There's going to be a new sheriff in town Monday in Barren County.
Judge-Executive Davie Greer told the Glasgow Daily Times that's when she plans to announce her appointment for the position.
Former Barren County Sheriff Chris Eaton resigned Wednesday, and was sentenced the next day to 18 months in prison for persuading two deputies to write false incident reports in an FBI investigation of an alleged beating during an arrest.
The 42-year-old Eaton, of Glasgow, was acquitted during his trial in May of using excessive force but convicted of witness tampering.
Greer told the newspaper that she had narrowed her selection "to four or five" people.
Former Barren County Sheriff Chris Eaton will spend a year and a half in prison related to his trial on civil rights violations. Eaton was sentenced Thursday in federal court in Bowling Green.
In a courtroom packed with family and friends, Eaton wept as he talked about all the things he could no longer do as a convicted felon, such as coach Little League and volunteer in schools. He told U.S. District Court Judge Joseph McKinley that he felt like a “child predator."
“My life is over as I know it,” sobbed Eaton.
Judge McKinley replied that by all accounts, Eaton was a model citizen, but his punishment must reflect the seriousness of the convictions and the former sheriff's position of authority.
“The buck stops with you”, said McKinley. “You were in charge that day.”
Judge McKinley strayed from the prosecution's recommendation of at least seven years and ordered Eaton to serve 18 months in prison followed by two years of supervised release.
Facing a team of attorneys, imprisoned former Barren County lawmaker Steve Nunn apologized to the family of the ex-fiancee he was convicted of killing but declined to say he shot her, complained of health problems and refused to answer questions about her death, according to the transcript of his deposition.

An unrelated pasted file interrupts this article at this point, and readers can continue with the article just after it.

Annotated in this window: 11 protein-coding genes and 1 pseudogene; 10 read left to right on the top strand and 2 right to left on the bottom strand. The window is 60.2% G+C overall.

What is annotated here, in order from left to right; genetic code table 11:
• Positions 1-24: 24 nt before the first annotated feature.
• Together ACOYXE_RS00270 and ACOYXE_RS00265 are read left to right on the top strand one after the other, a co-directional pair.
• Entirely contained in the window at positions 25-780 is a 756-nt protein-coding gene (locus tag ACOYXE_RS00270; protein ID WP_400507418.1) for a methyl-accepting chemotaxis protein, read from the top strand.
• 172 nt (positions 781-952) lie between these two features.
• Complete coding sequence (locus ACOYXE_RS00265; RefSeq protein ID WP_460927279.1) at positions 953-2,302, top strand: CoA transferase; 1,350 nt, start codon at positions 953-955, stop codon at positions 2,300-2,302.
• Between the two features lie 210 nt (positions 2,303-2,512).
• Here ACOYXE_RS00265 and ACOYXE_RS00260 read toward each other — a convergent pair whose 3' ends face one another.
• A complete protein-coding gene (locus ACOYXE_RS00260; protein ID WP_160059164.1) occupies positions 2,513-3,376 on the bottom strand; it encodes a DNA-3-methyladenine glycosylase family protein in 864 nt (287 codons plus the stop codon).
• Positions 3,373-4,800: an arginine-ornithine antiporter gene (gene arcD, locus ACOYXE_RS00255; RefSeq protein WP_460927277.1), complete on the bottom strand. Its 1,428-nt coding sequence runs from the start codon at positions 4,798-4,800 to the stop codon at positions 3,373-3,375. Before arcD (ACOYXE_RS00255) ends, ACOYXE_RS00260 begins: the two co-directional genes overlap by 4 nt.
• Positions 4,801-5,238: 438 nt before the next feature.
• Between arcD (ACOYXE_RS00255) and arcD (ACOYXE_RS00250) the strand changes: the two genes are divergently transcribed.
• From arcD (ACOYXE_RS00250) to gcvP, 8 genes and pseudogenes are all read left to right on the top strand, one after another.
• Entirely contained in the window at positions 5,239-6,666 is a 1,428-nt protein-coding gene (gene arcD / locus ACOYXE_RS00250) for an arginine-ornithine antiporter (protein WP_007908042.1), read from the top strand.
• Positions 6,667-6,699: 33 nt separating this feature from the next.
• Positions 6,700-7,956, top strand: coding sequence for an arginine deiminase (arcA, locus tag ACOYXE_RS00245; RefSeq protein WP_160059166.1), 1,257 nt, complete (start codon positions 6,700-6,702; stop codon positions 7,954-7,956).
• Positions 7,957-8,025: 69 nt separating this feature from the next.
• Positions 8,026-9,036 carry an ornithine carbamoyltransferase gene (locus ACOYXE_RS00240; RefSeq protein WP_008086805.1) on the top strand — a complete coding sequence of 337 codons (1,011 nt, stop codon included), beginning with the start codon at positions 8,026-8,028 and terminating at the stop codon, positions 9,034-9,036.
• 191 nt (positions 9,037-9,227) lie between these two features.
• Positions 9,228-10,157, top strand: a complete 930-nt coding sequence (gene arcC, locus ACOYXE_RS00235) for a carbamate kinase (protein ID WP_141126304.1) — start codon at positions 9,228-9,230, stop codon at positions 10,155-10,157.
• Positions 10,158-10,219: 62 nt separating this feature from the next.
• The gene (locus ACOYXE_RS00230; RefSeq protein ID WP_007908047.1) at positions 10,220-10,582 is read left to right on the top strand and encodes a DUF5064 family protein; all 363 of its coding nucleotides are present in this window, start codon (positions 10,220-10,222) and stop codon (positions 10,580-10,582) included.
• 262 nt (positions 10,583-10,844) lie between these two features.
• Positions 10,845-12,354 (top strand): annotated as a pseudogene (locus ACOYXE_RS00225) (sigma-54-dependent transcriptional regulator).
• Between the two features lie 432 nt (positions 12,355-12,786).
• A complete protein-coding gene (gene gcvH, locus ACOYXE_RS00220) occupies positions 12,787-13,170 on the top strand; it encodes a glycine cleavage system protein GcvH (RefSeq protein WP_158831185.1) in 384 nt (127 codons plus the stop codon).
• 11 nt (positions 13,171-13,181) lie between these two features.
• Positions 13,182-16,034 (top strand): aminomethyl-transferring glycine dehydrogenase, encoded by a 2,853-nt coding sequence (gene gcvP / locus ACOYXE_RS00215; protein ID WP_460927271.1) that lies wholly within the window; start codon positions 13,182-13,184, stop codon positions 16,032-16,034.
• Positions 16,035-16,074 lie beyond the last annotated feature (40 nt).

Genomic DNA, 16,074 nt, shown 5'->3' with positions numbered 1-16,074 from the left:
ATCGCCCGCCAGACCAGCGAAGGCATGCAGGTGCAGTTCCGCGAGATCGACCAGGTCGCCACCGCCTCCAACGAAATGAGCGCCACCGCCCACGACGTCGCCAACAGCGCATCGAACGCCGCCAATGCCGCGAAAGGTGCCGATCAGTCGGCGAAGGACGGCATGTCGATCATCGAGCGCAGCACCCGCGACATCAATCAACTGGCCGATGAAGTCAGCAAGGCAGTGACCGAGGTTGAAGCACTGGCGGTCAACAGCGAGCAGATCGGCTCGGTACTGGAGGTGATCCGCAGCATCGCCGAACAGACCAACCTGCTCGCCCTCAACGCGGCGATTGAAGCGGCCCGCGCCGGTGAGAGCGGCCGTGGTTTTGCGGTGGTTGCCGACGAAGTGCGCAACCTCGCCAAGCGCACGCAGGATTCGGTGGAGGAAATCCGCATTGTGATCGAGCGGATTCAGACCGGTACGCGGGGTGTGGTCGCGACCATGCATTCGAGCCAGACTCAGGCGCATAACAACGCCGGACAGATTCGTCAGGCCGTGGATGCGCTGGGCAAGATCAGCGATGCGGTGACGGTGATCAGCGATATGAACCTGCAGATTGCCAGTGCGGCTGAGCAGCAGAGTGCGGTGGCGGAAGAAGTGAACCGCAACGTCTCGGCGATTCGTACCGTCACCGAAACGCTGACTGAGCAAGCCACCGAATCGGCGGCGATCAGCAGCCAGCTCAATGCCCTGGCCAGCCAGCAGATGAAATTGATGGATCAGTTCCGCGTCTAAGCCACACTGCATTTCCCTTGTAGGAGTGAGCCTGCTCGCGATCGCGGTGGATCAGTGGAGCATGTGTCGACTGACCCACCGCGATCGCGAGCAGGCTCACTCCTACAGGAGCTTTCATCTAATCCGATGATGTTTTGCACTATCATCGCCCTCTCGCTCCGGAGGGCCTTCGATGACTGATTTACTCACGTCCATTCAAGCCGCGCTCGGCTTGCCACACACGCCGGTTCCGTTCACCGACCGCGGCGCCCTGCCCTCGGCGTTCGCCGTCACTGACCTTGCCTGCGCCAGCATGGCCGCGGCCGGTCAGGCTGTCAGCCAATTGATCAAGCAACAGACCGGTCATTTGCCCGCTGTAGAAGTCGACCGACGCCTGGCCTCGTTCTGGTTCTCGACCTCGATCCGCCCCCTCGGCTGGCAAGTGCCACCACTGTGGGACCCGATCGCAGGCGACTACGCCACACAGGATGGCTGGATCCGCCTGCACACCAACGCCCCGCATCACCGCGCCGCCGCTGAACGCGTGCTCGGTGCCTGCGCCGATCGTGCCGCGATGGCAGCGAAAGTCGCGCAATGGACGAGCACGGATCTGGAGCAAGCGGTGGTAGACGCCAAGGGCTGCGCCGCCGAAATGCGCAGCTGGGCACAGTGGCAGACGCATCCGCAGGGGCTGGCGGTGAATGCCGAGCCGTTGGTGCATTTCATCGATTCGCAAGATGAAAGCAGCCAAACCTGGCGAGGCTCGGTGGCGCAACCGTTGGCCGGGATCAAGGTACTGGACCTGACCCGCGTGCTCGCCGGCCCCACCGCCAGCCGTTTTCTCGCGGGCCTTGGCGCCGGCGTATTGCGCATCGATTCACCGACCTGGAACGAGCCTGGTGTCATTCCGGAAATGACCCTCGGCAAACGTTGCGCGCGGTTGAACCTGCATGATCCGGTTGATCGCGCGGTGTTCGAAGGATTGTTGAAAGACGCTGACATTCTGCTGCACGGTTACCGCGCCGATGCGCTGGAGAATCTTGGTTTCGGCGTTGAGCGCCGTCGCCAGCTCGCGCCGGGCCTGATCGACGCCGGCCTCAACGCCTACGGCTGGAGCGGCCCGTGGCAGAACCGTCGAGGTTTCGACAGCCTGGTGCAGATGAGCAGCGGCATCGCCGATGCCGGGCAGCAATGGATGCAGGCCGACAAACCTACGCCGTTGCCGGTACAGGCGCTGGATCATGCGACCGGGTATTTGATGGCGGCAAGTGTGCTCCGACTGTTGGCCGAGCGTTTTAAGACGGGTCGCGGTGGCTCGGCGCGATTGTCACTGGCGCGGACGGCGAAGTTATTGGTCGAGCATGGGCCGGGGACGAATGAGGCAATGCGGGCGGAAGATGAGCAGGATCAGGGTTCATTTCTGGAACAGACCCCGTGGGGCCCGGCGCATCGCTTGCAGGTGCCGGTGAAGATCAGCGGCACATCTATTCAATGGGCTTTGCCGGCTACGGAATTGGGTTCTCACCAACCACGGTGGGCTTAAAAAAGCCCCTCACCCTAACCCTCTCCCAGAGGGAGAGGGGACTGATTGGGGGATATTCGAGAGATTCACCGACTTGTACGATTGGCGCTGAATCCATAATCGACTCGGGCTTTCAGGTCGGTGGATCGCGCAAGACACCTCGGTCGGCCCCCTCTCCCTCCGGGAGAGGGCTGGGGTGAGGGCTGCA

Nunn, the son of former Kentucky Gov. Louie B. Nunn, also repeatedly said in the brief July 11 deposition that his heart was racing and he didn't feel comfortable talking about the September 2009 death of Amanda Ross until he consults with a lawyer.
"My mind is sputtering, I guess, at best," Nunn said during the questioning at Green River Correctional Center in Central City. Nunn was sent to prison for life without parole after he pleaded guilty in June 2011 to first-degree murder with an aggravating circumstance in the shooting of his ex-fiancee.
On Tuesday, Fayette Circuit Judge James Ishmael ordered Nunn to "fully and completely" answer queries from attorneys in a lawsuit over Ross' death.
Governor Steve Beshear joined Glasgow and Barren County leaders Wednesday for a ceremony honoring a new facility that will offer long-term care for those with mental illnesses.
Residents will begin moving into the new Glasgow State Nursing Facility in early September. Glasgow mayor Rhonda Trautman says residents at the facility require a higher level of care than those at most long-term care facilities in the state.
"These are people who are primarily suffering from mental problems who need counseling. They have a variety of issues, and there is a large group of patients there who suffer from Huntington's Disease."
The new facility in Glasgow replaces another state-run long-term care facility in Barren County that had become antiquated.
"The older center has been part of our community for decades. The original building used to be the state tuberculosis hospital," said Mayor Trautman.